​When we encounter difficulty in our lives, whether we recognise it or not at the time, we have often experienced a loss of some kind. Loss can take many forms; from the death of a loved one, ill-health or a major life change.

The loss of independence, as one example, can evoke myriad emotions which can feel overwhelming. A natural urge when we experience unease is to seek an immediate remedy; something to alleviate the pain or provide a sense of certainty.

Soothing that pain can take us down various avenues. Some can be destructive, such as turning to alcohol, pills or over-eating to numb the pain. While other ‘remedies’ may seem healthy on the surface, such as a new relationship or intense exercise,they often only serve as a distraction; like sticking a plaster on a wound.

Soothing or numbing behaviours are habitual ways to cope with painful emotions and it is important to recognise how you may use these to avoid coming to terms with what has happened to you now and in your past. It is useful to mention at this point that sometimes the emotions encountered may not only relate to recent loss, but also a loss of years, possibly decades ago.

Common numbing behaviours:

- Binge eating

- Alcohol or drug use

- Excessive TV or Internet

- Excessive spending

- Over-working

Learning to accept your loss is often life-changing. It provides an opportunity to get in touch with emotions relating to both your current situation and past losses in a way that may have previously been less accessible. But to reach a level of genuine acceptance, is necessarily to go through the process of acknowledging and identifying what you are missing and then allowing yourself to mourn before you can fully accept the loss.

The key word here is process; coming to a place of acceptance takes you through a journey of phases. These stages of mourning and grief have been found to be universal and are relevant to many types of loss. The five stages first identified by Elisabeth Kübler-Ross in her 1969 book On Death and Dying are:

1. Denial/isolation: the first reaction is to block what has happened, a normal reaction to help us with the immediate pain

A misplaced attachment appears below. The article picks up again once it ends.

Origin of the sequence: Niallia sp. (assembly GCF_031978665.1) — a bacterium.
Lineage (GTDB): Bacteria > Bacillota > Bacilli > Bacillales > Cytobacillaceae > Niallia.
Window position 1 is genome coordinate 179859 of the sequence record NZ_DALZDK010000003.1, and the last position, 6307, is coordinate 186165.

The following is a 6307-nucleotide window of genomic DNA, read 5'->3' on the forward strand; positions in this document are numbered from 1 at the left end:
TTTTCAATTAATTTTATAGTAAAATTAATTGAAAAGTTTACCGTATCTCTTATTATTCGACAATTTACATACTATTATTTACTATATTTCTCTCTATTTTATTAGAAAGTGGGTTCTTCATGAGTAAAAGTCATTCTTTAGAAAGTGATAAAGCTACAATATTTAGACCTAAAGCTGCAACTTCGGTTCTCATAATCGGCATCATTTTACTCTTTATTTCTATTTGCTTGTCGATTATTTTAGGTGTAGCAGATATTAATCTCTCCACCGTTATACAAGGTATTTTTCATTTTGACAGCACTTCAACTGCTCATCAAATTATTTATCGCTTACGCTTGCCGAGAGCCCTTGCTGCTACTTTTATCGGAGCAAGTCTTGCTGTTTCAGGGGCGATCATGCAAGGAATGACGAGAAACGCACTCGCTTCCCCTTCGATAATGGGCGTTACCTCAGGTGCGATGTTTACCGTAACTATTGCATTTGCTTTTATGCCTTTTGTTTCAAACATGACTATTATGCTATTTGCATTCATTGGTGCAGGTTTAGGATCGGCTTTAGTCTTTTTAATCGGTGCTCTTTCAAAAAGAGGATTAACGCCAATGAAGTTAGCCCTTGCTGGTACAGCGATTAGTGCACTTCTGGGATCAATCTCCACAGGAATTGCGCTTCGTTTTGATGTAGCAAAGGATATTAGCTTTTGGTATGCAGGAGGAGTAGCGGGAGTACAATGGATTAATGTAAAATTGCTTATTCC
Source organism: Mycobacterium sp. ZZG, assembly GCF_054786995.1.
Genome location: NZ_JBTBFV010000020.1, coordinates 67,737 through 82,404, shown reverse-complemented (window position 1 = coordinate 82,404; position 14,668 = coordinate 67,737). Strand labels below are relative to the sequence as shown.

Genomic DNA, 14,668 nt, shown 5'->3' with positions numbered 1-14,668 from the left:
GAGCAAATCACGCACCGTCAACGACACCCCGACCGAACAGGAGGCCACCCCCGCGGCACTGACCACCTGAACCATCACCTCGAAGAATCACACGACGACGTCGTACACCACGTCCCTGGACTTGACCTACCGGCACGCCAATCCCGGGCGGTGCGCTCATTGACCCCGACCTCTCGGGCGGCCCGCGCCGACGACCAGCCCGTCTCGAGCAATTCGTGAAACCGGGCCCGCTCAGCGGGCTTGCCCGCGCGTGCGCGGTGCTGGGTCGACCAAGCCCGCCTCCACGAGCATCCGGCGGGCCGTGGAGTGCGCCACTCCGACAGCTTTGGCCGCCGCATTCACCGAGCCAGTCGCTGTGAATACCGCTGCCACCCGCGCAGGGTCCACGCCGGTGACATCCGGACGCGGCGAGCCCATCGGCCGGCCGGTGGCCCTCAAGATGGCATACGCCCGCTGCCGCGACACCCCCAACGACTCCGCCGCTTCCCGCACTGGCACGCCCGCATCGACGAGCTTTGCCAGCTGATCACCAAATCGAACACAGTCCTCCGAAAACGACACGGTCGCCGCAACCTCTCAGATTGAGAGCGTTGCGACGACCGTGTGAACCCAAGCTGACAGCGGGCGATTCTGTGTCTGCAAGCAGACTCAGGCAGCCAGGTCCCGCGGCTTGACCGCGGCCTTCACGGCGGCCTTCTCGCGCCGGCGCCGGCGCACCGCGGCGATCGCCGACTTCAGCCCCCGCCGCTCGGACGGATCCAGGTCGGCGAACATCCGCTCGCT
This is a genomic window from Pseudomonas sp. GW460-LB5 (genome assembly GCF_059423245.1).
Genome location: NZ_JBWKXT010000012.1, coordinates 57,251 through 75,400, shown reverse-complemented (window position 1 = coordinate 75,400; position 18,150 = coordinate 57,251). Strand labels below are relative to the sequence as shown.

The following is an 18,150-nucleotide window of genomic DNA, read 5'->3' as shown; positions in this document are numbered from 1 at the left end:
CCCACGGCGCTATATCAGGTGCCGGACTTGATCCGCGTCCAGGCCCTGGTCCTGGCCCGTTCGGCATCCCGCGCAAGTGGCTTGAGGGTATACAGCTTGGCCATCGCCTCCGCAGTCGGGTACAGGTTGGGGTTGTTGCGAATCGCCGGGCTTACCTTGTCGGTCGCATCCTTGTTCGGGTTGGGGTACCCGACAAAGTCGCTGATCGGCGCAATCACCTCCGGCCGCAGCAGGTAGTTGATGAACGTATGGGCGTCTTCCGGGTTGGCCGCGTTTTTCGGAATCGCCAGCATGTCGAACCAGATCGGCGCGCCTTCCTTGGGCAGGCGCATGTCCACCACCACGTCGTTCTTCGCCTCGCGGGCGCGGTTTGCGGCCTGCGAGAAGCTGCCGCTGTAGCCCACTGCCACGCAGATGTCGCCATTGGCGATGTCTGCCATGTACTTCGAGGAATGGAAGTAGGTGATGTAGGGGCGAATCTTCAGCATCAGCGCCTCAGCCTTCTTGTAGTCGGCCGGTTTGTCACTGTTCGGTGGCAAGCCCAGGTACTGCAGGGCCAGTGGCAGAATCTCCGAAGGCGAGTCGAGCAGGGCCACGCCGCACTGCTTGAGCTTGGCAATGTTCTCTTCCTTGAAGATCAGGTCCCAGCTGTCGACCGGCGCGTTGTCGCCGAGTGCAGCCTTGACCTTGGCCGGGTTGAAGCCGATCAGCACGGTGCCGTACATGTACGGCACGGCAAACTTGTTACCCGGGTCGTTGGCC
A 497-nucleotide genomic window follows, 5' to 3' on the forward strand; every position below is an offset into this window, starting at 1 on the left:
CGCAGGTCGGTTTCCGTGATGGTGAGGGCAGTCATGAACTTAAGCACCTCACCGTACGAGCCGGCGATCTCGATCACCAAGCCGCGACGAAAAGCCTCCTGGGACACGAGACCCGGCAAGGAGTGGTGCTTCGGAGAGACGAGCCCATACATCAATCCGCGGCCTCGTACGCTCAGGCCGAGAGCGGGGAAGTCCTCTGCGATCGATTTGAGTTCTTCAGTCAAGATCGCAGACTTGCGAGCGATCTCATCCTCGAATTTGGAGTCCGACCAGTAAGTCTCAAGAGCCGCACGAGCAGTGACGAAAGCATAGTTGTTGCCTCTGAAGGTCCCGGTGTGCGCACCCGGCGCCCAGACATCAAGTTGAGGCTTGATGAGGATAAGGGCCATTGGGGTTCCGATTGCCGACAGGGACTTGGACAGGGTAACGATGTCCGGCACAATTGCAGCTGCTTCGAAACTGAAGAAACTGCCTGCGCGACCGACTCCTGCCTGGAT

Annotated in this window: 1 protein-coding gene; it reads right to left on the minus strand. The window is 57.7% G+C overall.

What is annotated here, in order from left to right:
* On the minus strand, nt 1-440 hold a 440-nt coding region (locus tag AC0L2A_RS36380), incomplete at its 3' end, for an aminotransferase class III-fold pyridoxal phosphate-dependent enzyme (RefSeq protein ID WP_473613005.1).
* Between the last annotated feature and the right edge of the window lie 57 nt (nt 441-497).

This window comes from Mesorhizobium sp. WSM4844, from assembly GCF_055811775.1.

2. Anger: as the intensity of the situation is realised our raw emotion is often expressed as anger or frustration. This may be aimed at strangers, friends or family, towards the deceased or ex-lover, former employer or inanimate objects

3. Bargaining: the ‘if only’ phase is a normal reaction to feelings of helplessness and is often accompanied or engulfed with a sense of guilt

4. Depression: this is a contemplative phase where the weight of the loss is felt as deep sadness and regret while a preparation to separate is encountered

5. Acceptance: a phase of withdrawal and calm and while it is not a happy state, it is a place of re-integration from within; a place of readiness to re-engage

There is no ‘right’ way through or timescale to these stages and people often oscillate between them before reaching acceptance. However, many people find themselves stuck in a stage that makes it difficult to move on. Allowing others to be there alongside you, letting them know what you are experiencing, will provide comfort and give you the strength to help you through this natural process towards acceptance and personal growth. This may be a good friend, relative or a therapist.

You may ask: why go through all that pain and struggle, when you are fine carrying on as you are; keeping busy and keeping the emotions locked down? Many people do just this, but will find that pushed down emotions having a way of bubbling up, causing pain and problems throughout their lives. Working through your feelings provides a learning that will help you cope with future disappointments and losses. It will enable you to understand and accept yourself and in doing so a greater capacity to accept others and find fulfilment in your life.